It only took a few minutes after Boston advanced to the NBA finals for the questions to turn to “can you win the title?” But Boston had already been talking about that. Orlando had been talking title, too, which makes this one hard to take.
Fans love Nate Robinson — he’s a guy their height who can come in and shoot their team to a win on any night.
Coaches fear playing Nate Robinson because he freelances and can shoot you right out of a game just as easy.
Doc Rivers had used Nate Robinson sparingly because of that. But he knew. Someday he was going to need Nate Robinson.
“I told him almost every practice, I made a point of going over to him and say, ‘stay engaged, at some point you’re going to win a game for us’,” Rivers said in his post game press conference broadcast on NBA TV.
That game turned out to be Game 6 of the Eastern Conference Finals. The one that sent the Celtics into the NBA finals for the second time in three years.
Nate had 13 points, all in the second quarter, having been forced into action after a nasty fall to Rajon Rondo.
“The game could have gone either way at that point, we were up 6 or 8 and Rondo gets hurt, and he came in and was such a spark plug,” Paul Pierce said.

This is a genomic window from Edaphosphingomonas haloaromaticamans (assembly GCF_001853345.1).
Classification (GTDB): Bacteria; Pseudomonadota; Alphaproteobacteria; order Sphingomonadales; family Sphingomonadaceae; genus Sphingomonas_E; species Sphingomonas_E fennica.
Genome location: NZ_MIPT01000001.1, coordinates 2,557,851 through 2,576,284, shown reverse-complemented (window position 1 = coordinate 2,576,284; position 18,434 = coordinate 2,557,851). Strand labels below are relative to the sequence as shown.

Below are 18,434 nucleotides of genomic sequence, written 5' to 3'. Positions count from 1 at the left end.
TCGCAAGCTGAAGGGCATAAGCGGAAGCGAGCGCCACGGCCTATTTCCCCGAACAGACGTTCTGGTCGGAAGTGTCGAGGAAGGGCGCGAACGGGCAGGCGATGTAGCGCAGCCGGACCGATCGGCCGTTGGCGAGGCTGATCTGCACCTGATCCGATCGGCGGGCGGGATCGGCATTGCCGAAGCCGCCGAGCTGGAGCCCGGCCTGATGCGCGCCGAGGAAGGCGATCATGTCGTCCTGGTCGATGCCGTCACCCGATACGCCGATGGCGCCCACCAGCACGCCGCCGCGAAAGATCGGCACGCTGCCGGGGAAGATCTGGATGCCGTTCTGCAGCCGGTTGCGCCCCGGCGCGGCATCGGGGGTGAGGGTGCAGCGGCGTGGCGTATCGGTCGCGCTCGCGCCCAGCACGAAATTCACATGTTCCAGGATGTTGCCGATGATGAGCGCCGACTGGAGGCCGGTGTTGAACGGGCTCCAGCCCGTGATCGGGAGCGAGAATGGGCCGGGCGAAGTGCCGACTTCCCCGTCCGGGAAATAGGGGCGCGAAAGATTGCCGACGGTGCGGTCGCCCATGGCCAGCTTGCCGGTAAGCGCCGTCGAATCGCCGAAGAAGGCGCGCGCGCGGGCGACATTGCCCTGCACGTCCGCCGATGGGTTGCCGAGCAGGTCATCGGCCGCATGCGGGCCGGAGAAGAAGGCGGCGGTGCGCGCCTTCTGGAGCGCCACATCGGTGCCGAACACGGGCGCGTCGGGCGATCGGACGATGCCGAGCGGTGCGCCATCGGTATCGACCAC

Actually, the Celtics were up 11, but the game still felt like it was close. Robinson hit two quick threes to start a Celtics roll from which the Magic would never recover. But more important was his defense. Robinson is not exactly a shut down defender. Sort of the opposite. But on this night he was all over Jason Williams and later Jameer Nelson, keeping the Magic point guards in check.
One of the key reasons Rivers had gone away from Robinson ad been defense, but that had changed.
“He gave him confidence in Game 5 that he had bought into the defensive system and there were a couple of sets that he could have success against them with,” Rivers said.
Robinson, between his time with the Knicks and Celtics, had been off the court far more then he had been on it this season. A lot of players get soft — physically and mentally — when that happens. Not Robinson.
“I’ve been patiently waiting to play,” he said in an interview with NBA TV after the game. “I think I can help the team in so many ways… Doc told me I was going to help the team win a playoff game, today was the day.”